Is blood aging?

Blog Post by Lodovico Balducci, M.D., H. Lee Moffitt Cancer Center & Research Institute, Florida

Blood is the crossroad of all bodily changes. Blood may age and certainly blood reflects the physiologic aging of a person, not unlike a river that reflects the degree of pollution of an industrialized nation. The novel goal of the ESH First International Conference on Haematological Malignancies in the Elderly taking place in Lisbon on July 2-4 is twofold: to assess the age of a person through the exam of his/her blood, and to manage effectively the hematological malignancies that are becoming more and more common with age. The conference will start with an overview of aging through the special perspective of anemia: anemia is a consequence of aging due to aging erythropoieis, due to aging related nutritional deficit (iron, cobalamin, and copper), due to chronic renal insufficiency and chronic inflammation that are both hallmarks of aging. Anemia is associated with increased risk of mortality and functional dependence, that is anemia mirrors the physiologic age of the individual. In about 50% of the cases anemia is reversible and its reversal may delay the aging process. A special form of anemia, myelodysplasia, may represent the aging of the hemopoietic stem cells and of the hemopoietic stroma. New advances in the treatment of myelodysplasia are particularly germane to the management of the older person. The assessment of aging involves clinical and laboratory assessment. Based on the geriatric assessment we can predict a person’s life-expectancy and tolerance of stress. Frailty is a condition of increased susceptibility to environmental stress that puts the older individuals to increased risk of therapeutic complications. To a certain extent frailty and its complications may be delayed. The assessment of the concentration of inflammatory cytokines in the circulation and of the so called “allostatic load” are promising research techniques that in a non distant future may provide us with an estimate of individual age more accurate than the clinical evaluation. The incidence of most hematological malignancies increases with age, and yet the information related to the management of acute leukemia, chronic lymphocytic leukemia and multiple myeloma in the elderly is scarce and inadequate. New forms of treatment including thalidomide and lenalidomide, antimethylating agents and histone deacetylase inhibitors, proteosome inhibitors, and minitransplant may play a major role in improving the prognosis of these disorders in the elderly. The conference will review supportive care, including the role of the home caregiver in the management of the older aged person, will emphasize prolongation of active life expectancy as a major treatment goal and will collect patient testimony. The conference will foster the cooperation of hematologists, geriatricians, nurses and other health professional in the management of older patients with hematological malignancy. This cooperative model of care has already been very effective in the management of cancer in the older person.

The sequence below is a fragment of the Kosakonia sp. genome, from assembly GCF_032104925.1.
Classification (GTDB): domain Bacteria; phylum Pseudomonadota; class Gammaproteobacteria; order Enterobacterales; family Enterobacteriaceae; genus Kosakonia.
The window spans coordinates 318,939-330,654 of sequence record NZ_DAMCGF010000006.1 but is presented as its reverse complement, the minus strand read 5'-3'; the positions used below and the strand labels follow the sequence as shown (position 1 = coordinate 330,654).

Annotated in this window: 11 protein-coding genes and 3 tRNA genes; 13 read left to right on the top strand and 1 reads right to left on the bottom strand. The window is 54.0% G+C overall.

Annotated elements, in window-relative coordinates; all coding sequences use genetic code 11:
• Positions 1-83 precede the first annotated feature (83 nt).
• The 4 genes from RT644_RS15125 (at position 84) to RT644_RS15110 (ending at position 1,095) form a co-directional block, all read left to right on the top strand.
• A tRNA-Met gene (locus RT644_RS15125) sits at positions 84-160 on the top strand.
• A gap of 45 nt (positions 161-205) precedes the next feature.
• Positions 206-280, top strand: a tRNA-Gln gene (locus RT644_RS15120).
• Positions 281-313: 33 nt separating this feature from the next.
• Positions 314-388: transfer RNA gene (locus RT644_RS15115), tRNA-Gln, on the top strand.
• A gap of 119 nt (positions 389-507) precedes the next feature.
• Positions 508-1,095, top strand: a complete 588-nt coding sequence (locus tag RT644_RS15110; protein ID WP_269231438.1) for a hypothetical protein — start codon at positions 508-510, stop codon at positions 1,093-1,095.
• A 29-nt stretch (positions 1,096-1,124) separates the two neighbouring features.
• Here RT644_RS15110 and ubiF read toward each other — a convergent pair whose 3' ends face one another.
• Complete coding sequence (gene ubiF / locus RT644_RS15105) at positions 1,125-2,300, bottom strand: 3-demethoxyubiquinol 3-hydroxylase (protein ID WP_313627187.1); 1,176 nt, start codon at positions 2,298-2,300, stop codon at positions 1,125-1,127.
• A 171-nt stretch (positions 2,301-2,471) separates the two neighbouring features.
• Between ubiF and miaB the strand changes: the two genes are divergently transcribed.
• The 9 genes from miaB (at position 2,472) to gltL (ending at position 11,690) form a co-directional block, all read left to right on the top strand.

Cambridge University Press published a landmark textbook of geriatric hematology: Blood Disorders in the Elderly edited by Lodovico Balducci M.D., one of the conference directors. This conference promises to expand the effort to familiarize hematologists and geriatricians with issues that are becoming way more common in their respective practices.


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